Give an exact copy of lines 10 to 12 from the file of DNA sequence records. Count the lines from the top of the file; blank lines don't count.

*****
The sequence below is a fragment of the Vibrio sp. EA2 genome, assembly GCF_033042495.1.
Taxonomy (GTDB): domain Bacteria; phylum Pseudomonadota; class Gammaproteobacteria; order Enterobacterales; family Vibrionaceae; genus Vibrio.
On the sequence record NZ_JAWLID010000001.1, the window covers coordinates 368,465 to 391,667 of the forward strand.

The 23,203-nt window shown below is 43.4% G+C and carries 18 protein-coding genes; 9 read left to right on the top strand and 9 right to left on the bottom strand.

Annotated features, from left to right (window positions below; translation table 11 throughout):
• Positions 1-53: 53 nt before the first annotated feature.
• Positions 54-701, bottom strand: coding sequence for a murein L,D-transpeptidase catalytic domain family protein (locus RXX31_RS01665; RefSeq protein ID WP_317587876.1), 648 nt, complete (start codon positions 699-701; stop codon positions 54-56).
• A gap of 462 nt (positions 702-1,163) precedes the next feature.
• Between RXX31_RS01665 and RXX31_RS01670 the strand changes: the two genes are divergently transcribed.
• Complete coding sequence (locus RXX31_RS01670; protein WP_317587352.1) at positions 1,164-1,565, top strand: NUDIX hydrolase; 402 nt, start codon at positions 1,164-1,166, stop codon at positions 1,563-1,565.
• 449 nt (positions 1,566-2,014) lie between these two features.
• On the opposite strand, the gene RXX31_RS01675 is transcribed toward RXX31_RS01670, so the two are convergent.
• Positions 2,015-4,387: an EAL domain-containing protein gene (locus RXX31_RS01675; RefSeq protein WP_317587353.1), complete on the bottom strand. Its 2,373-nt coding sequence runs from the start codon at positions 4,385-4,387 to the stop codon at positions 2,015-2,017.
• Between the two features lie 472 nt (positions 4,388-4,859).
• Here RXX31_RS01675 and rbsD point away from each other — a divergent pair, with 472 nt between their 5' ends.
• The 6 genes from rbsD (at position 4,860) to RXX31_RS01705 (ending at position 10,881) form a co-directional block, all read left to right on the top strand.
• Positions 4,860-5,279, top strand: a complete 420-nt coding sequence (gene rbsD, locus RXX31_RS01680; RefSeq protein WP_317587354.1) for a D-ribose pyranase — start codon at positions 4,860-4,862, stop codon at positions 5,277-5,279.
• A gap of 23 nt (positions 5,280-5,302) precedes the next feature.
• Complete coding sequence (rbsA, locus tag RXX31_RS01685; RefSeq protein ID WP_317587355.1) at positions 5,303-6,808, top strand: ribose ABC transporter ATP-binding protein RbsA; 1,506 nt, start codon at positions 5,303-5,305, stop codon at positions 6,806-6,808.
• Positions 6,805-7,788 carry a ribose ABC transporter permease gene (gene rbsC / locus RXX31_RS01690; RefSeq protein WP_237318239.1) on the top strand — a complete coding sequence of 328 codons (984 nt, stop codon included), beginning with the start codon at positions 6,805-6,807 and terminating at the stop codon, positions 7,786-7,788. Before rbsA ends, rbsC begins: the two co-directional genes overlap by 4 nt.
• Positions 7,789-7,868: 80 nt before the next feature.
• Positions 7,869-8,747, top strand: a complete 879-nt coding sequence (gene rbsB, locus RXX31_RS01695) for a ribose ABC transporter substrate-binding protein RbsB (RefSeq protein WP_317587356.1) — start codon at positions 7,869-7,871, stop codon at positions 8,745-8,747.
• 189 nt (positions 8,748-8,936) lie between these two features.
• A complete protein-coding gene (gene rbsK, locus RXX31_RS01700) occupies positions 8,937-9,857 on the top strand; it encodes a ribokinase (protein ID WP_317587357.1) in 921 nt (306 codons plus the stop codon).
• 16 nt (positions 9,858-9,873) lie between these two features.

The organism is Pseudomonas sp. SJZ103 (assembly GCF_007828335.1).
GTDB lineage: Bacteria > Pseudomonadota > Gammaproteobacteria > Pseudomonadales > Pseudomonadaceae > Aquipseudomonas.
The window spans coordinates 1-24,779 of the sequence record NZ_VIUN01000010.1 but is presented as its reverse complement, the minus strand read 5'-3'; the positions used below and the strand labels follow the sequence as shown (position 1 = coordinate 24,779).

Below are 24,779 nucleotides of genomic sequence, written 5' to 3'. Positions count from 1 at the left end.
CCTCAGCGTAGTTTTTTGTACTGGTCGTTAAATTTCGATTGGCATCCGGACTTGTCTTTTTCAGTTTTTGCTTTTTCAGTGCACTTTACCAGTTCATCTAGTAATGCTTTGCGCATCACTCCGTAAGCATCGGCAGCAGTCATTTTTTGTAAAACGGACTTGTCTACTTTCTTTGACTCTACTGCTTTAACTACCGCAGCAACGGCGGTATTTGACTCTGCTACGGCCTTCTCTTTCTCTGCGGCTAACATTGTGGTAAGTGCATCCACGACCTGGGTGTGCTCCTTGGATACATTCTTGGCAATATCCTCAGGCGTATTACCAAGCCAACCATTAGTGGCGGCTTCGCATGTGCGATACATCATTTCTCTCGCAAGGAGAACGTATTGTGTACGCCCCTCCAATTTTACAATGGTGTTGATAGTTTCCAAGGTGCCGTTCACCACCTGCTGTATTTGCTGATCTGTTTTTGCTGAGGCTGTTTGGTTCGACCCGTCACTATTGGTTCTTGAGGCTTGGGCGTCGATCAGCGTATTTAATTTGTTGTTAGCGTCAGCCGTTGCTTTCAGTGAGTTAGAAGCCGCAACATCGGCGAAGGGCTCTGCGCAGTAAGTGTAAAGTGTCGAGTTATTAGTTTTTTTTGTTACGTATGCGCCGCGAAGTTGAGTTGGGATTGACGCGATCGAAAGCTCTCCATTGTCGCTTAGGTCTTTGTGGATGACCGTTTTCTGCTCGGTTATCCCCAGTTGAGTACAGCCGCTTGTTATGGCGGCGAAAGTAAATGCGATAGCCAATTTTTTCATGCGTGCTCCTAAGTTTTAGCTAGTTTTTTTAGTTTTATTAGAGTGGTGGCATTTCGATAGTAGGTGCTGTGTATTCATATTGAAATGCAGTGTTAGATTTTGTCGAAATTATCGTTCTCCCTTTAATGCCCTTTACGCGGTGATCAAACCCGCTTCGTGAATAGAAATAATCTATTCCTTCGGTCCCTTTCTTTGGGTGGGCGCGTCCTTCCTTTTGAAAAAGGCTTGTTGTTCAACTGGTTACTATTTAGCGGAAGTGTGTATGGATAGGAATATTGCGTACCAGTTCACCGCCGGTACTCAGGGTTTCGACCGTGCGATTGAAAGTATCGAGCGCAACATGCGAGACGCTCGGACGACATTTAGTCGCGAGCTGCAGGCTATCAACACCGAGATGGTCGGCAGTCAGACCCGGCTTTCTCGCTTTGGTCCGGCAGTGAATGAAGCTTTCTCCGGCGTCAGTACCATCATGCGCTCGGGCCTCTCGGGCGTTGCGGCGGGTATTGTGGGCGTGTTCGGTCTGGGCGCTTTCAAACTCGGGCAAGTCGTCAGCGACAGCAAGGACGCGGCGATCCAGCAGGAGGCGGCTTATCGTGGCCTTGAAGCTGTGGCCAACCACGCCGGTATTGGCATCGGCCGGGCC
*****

• Complete coding sequence (locus RXX31_RS01670; protein WP_317587352.1) at positions 1,164-1,565, top strand: NUDIX hydrolase; 402 nt, start codon at positions 1,164-1,166, stop codon at positions 1,563-1,565.
• 449 nt (positions 1,566-2,014) lie between these two features.
• On the opposite strand, the gene RXX31_RS01675 is transcribed toward RXX31_RS01670, so the two are convergent.